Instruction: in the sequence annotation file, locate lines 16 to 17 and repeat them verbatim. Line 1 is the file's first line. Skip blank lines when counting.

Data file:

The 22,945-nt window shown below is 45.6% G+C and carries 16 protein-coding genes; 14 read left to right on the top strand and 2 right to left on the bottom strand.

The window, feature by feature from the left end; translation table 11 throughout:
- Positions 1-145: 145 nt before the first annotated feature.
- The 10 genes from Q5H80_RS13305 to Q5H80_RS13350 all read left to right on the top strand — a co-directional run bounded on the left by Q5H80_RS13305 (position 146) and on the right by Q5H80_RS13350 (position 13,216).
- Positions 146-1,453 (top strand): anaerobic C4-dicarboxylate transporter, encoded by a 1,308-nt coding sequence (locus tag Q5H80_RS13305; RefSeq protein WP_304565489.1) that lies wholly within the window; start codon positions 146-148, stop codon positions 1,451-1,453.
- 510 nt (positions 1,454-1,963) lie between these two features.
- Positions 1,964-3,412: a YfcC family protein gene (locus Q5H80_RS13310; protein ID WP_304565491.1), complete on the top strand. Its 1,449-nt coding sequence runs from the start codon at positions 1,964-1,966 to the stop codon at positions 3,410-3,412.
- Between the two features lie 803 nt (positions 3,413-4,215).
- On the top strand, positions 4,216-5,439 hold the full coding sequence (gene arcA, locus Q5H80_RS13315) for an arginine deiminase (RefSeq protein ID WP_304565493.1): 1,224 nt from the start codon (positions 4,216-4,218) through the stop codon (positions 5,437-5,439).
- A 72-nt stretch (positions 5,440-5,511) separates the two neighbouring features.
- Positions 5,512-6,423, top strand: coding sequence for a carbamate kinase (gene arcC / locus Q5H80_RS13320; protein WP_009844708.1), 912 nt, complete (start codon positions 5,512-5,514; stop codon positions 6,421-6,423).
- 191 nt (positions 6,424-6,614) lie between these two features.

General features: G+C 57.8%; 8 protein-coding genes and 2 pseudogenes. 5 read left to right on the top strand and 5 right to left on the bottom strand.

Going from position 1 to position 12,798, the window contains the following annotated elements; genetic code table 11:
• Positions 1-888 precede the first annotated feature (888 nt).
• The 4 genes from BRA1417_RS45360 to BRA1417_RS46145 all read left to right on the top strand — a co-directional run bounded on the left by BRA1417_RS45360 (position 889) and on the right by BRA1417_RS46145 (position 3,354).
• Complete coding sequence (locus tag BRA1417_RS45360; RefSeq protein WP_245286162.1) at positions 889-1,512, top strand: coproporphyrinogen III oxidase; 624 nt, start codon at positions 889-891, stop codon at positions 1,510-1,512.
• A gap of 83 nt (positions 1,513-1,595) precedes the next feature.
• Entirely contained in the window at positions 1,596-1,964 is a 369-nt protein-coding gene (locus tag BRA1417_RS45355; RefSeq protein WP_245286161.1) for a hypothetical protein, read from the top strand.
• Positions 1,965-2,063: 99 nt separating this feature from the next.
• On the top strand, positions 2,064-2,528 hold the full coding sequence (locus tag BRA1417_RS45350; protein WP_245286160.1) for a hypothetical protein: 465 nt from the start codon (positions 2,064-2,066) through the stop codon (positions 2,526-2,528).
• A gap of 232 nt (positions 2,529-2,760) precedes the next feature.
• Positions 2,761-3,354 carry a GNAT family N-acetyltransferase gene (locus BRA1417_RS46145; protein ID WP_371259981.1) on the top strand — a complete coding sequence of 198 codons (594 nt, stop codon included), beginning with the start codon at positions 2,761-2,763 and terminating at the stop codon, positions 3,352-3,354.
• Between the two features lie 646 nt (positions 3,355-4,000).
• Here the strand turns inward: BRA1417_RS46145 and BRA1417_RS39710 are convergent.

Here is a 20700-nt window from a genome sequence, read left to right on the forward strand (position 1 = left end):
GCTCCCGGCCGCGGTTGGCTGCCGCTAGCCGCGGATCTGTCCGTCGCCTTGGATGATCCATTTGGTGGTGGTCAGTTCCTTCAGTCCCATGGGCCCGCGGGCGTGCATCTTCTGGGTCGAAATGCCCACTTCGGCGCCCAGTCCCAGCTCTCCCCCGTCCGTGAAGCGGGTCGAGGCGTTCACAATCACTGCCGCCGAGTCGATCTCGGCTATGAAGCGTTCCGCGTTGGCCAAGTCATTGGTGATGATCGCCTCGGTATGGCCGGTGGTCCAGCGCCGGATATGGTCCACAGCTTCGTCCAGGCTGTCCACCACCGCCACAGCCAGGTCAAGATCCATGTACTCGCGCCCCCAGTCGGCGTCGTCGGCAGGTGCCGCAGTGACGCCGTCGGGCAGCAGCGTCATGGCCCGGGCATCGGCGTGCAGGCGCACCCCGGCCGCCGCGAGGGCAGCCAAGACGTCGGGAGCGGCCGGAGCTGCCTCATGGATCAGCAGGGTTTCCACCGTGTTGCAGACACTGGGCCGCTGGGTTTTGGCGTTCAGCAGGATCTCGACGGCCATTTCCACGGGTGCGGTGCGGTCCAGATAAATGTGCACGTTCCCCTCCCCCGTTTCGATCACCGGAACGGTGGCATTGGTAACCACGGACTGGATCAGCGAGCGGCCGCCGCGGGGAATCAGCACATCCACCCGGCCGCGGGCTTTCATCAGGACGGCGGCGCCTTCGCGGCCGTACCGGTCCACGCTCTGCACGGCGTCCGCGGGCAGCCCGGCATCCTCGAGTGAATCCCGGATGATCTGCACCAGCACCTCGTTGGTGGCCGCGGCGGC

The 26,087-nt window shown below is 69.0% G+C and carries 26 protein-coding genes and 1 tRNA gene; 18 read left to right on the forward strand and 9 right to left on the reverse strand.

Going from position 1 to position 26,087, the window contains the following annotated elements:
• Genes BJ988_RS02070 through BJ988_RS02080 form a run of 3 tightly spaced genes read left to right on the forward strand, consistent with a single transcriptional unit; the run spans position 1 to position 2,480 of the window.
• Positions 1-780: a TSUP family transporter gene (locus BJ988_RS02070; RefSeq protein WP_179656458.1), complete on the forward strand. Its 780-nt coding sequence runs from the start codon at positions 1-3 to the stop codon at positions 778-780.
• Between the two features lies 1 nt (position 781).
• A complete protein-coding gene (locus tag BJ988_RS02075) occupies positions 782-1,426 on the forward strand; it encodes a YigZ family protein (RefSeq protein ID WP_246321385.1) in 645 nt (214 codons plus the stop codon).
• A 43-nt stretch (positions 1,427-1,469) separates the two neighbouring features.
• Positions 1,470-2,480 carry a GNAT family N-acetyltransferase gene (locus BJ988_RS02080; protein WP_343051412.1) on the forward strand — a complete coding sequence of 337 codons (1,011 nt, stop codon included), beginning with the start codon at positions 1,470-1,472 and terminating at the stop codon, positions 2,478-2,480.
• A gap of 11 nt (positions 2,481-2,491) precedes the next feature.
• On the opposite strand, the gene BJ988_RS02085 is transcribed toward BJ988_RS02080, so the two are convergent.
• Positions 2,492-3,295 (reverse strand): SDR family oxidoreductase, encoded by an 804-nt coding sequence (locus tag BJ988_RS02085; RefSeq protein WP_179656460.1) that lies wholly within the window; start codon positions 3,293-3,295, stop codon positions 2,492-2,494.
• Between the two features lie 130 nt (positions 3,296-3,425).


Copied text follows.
• The 4 genes from BRA1417_RS45360 to BRA1417_RS46145 all read left to right on the top strand — a co-directional run bounded on the left by BRA1417_RS45360 (position 889) and on the right by BRA1417_RS46145 (position 3,354).
• Complete coding sequence (locus tag BRA1417_RS45360; RefSeq protein WP_245286162.1) at positions 889-1,512, top strand: coproporphyrinogen III oxidase; 624 nt, start codon at positions 889-891, stop codon at positions 1,510-1,512.